John was the guest of the university’s Coles College of Business Tetley Distinguished Leader Lecture Series, titled “The Brand Within: How We Brand Ourselves, from Birth to the Boardroom.” Students, faculty and friends of the college attended.
John, a Queens, N.Y., native, founded the hip-hop-inspired clothing line, FUBU, which stands for “For Us By Us.” He also appears as an investor on ABC’s “Shark Tank,” a reality show featuring entrepreneurs seeking venture capital.
On Wednesday night, he offered the several hundred audience members at the KSU Convocation Center his five keys to becoming a successful entrepreneur.
John said entrepreneurs should set goals, do their homework, make sure they love what they’re doing, have a brand that briefly sums up who they are, and always continue moving forward in spite of setbacks.
“Entrepreneurship is what is going to save our country and our economy,” John said. “Between the years of 1980 to 2005, almost every job created in America — 40 million jobs — were created by businesses five years and under. That’s the power of entrepreneurship.”
John was raised in the epicenter of hip-hop, New York City, during the 1980s, as the musical genre began to grow a worldwide following. He was familiar with such popular acts as Run DMC, Salt-N-Peppa and LL Cool J, as well an entrepreneurs like Russell Simmons.
The popularity of hip-hop music and the lifestyle that grew around it convinced John that there was an apparel market that could be supported by the hip-hop community, and he started FUBU in 1992. He tailored clothing he bought on the streets and then sold items from the trunk of his car as he followed hip-hop acts around on tour.
“It was more than just music,” John said in a presentation peppered by music. “Hip-hop was not something you do. It’s something you live.”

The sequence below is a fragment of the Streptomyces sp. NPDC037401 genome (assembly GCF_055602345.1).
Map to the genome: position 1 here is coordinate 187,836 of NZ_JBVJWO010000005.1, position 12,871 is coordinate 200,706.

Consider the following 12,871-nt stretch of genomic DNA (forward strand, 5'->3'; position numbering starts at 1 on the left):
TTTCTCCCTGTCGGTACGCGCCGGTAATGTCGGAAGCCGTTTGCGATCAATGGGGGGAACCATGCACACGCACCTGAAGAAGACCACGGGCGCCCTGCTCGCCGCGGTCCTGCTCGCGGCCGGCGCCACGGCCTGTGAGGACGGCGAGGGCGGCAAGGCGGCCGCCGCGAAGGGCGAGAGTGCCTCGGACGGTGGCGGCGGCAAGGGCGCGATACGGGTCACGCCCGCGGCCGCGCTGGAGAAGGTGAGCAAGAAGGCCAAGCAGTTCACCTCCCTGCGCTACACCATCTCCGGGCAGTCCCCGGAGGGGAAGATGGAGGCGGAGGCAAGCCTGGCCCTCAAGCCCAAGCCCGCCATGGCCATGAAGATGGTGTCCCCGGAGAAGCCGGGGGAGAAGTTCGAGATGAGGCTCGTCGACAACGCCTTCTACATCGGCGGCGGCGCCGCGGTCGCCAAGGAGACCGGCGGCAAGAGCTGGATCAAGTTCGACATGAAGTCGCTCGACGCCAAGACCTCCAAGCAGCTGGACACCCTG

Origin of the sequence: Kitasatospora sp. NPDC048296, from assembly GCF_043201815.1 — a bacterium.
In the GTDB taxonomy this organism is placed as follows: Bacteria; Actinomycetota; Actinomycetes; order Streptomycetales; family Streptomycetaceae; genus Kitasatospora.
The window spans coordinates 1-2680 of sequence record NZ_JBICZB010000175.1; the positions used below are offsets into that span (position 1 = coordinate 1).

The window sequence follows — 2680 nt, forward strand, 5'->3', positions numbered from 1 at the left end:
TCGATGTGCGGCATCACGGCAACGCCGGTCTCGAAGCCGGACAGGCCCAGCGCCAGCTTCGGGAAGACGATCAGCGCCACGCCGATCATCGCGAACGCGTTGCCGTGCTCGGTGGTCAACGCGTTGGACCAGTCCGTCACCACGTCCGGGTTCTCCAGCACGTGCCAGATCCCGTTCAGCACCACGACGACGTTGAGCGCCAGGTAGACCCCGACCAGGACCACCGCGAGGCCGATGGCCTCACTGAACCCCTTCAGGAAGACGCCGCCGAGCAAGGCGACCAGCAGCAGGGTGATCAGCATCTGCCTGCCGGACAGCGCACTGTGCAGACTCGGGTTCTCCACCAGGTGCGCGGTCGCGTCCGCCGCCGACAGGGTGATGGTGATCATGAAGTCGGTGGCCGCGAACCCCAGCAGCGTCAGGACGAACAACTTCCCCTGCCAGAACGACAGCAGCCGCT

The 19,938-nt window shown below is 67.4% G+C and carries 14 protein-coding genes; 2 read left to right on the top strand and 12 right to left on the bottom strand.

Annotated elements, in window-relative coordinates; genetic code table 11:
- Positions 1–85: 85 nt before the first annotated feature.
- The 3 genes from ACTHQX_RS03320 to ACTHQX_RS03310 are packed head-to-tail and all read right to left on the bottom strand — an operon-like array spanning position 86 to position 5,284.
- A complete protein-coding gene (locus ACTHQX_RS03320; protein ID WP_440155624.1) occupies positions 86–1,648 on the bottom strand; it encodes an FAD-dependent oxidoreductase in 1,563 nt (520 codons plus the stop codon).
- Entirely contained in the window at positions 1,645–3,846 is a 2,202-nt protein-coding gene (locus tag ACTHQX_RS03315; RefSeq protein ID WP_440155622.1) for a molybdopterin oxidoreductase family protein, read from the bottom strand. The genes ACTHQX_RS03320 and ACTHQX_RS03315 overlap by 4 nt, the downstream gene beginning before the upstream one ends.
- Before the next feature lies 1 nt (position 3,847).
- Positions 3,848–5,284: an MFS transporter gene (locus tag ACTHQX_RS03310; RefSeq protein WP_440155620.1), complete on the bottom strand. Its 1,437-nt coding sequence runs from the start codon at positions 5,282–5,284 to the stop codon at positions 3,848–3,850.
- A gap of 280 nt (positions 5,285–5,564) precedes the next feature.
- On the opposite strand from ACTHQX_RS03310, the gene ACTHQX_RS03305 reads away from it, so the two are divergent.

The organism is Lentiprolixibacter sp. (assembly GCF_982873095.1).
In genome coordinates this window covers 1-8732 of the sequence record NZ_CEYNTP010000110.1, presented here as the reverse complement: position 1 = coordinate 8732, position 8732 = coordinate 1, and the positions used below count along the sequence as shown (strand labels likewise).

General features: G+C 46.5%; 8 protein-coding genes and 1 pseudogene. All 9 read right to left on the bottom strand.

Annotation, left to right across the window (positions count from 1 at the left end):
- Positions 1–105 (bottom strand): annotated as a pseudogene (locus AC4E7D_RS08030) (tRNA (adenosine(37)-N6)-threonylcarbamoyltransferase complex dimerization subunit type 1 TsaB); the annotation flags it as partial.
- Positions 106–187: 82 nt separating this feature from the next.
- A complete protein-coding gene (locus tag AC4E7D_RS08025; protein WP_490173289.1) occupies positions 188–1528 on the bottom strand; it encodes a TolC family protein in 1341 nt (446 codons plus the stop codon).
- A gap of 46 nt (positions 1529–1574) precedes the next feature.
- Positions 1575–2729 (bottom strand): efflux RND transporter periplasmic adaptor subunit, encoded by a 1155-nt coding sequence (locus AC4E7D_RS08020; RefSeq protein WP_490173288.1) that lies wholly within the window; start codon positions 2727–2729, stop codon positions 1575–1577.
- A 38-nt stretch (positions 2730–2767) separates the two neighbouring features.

He told of how at one point, his company was short on cash, but he took a chance and attended the Magic industry trade show in Las Vegas, which produced more than $300,000 in orders for FUBU products. His mother mortgaged her home to invest $100,000 in FUBU, and the company eventually inked a distribution deal with Korean conglomerate Samsung. Superstar LL Cool J became a spokesman.
FUBU went on to record annual sales of $350 million once the urban brand of hats, jeans and outerwear entered mainstream markets, John said.
“Remember that you are the brand,” John said. “We invest in the people, not in the company.”
In 2009, John joined the cast of the ABC’s business reality show, “Shark Tank,” produced by Mark Burnett. John said he looks for companies that fit into his portfolio.
Dr. James Herbert, who teaches management and entrepreneurship, said he uses the show as an additional teaching tool for his students, who are required to present a viable business plan at the end of the semester.
“It’s a lot like the ‘Shark Tank,’ because we have judges and we invite different classes, faculty members, alumni to come in and serve as judges and give their feedback,” Herbert said.